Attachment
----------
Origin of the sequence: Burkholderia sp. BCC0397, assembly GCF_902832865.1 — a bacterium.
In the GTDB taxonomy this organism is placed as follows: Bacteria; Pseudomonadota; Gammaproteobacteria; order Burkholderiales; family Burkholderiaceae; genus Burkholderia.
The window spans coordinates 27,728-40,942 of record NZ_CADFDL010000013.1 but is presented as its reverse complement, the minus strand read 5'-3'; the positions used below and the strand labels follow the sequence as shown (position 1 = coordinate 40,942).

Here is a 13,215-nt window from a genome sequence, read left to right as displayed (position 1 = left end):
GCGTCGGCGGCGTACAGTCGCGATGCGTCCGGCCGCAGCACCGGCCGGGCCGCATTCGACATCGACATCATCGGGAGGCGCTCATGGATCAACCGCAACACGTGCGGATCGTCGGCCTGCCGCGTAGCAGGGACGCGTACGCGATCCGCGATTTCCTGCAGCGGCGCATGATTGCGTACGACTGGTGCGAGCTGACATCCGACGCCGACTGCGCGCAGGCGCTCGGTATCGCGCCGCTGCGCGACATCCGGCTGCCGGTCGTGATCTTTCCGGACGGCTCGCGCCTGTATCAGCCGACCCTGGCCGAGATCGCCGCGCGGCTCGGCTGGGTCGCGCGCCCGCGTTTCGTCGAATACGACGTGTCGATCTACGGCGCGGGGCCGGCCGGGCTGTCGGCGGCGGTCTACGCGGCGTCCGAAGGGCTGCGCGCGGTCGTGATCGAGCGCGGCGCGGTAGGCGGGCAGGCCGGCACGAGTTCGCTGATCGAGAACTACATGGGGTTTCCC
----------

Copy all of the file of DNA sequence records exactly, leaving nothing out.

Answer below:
Origin of the sequence: Burkholderia sp. BCC0397, assembly GCF_902832865.1 — a bacterium.
In the GTDB taxonomy this organism is placed as follows: Bacteria; Pseudomonadota; Gammaproteobacteria; order Burkholderiales; family Burkholderiaceae; genus Burkholderia.
The window spans coordinates 27,728-40,942 of record NZ_CADFDL010000013.1 but is presented as its reverse complement, the minus strand read 5'-3'; the positions used below and the strand labels follow the sequence as shown (position 1 = coordinate 40,942).

Here is a 13,215-nt window from a genome sequence, read left to right as displayed (position 1 = left end):
GCGTCGGCGGCGTACAGTCGCGATGCGTCCGGCCGCAGCACCGGCCGGGCCGCATTCGACATCGACATCATCGGGAGGCGCTCATGGATCAACCGCAACACGTGCGGATCGTCGGCCTGCCGCGTAGCAGGGACGCGTACGCGATCCGCGATTTCCTGCAGCGGCGCATGATTGCGTACGACTGGTGCGAGCTGACATCCGACGCCGACTGCGCGCAGGCGCTCGGTATCGCGCCGCTGCGCGACATCCGGCTGCCGGTCGTGATCTTTCCGGACGGCTCGCGCCTGTATCAGCCGACCCTGGCCGAGATCGCCGCGCGGCTCGGCTGGGTCGCGCGCCCGCGTTTCGTCGAATACGACGTGTCGATCTACGGCGCGGGGCCGGCCGGGCTGTCGGCGGCGGTCTACGCGGCGTCCGAAGGGCTGCGCGCGGTCGTGATCGAGCGCGGCGCGGTAGGCGGGCAGGCCGGCACGAGTTCGCTGATCGAGAACTACATGGGGTTTCCC